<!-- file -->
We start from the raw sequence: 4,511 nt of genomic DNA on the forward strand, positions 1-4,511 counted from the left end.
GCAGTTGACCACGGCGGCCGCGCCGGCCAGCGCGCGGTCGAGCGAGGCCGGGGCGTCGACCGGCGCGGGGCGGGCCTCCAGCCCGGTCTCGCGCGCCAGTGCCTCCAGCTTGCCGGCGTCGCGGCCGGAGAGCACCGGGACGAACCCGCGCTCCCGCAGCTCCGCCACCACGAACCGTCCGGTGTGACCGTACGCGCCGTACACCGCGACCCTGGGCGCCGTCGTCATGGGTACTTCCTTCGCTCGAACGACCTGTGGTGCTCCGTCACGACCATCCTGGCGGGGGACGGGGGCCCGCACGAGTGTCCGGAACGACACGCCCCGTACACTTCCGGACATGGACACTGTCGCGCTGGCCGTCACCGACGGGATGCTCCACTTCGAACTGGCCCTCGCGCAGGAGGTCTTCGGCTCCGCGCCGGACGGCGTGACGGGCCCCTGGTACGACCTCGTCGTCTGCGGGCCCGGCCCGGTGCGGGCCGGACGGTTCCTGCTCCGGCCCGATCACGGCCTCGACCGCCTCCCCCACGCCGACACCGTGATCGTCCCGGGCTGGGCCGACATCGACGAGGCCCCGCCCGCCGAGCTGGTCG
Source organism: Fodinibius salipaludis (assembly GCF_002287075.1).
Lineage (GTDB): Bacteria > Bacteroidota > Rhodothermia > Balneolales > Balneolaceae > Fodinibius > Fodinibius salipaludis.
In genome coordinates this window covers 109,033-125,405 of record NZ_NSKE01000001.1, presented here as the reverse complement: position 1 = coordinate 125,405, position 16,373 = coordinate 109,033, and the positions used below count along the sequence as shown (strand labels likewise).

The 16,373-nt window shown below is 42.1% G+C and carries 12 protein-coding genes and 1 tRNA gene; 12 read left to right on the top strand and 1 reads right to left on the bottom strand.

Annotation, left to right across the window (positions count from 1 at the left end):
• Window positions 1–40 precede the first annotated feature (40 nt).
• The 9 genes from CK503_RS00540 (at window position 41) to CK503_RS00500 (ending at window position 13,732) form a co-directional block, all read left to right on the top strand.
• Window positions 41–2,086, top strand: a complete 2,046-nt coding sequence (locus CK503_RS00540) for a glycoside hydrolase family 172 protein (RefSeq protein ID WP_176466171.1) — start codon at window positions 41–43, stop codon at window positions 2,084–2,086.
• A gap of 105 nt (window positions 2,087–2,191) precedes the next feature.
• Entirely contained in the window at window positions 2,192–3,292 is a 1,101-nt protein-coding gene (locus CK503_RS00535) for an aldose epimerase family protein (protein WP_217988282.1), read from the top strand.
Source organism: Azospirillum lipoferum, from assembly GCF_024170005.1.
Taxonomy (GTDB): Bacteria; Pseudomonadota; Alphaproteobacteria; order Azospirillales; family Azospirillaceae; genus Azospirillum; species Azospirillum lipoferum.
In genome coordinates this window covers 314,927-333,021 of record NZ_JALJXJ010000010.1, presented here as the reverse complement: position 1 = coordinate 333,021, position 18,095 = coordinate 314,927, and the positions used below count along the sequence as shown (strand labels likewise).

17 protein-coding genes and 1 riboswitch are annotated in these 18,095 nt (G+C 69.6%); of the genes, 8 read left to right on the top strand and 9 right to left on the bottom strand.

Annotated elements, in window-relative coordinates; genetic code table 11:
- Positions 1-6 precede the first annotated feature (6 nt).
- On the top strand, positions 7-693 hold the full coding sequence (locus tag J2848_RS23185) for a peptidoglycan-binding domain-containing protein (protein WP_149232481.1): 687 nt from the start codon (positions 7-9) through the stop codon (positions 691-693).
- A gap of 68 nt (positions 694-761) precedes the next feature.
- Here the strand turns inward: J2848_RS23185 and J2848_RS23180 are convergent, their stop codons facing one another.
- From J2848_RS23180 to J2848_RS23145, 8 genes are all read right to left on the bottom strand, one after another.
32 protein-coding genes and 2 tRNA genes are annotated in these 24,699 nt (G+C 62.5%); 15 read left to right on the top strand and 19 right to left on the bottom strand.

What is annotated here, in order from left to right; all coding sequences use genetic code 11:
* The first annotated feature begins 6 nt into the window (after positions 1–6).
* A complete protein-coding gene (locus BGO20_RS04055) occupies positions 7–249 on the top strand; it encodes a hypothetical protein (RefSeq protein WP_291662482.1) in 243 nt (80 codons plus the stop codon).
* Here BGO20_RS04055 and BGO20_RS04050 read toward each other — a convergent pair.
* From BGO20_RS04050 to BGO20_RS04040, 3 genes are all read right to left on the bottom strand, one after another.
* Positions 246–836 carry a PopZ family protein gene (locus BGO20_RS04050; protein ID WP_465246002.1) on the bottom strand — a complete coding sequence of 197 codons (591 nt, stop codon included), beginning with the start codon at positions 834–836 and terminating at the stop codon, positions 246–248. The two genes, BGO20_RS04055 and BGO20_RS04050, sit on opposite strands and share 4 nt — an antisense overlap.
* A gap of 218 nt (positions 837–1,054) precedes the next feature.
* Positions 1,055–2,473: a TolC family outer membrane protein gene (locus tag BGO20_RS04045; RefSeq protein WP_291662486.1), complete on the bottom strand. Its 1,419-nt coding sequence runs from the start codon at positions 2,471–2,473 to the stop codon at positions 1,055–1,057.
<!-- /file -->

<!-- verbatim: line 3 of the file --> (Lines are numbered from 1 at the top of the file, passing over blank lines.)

Source organism: Fodinibius salipaludis (assembly GCF_002287075.1).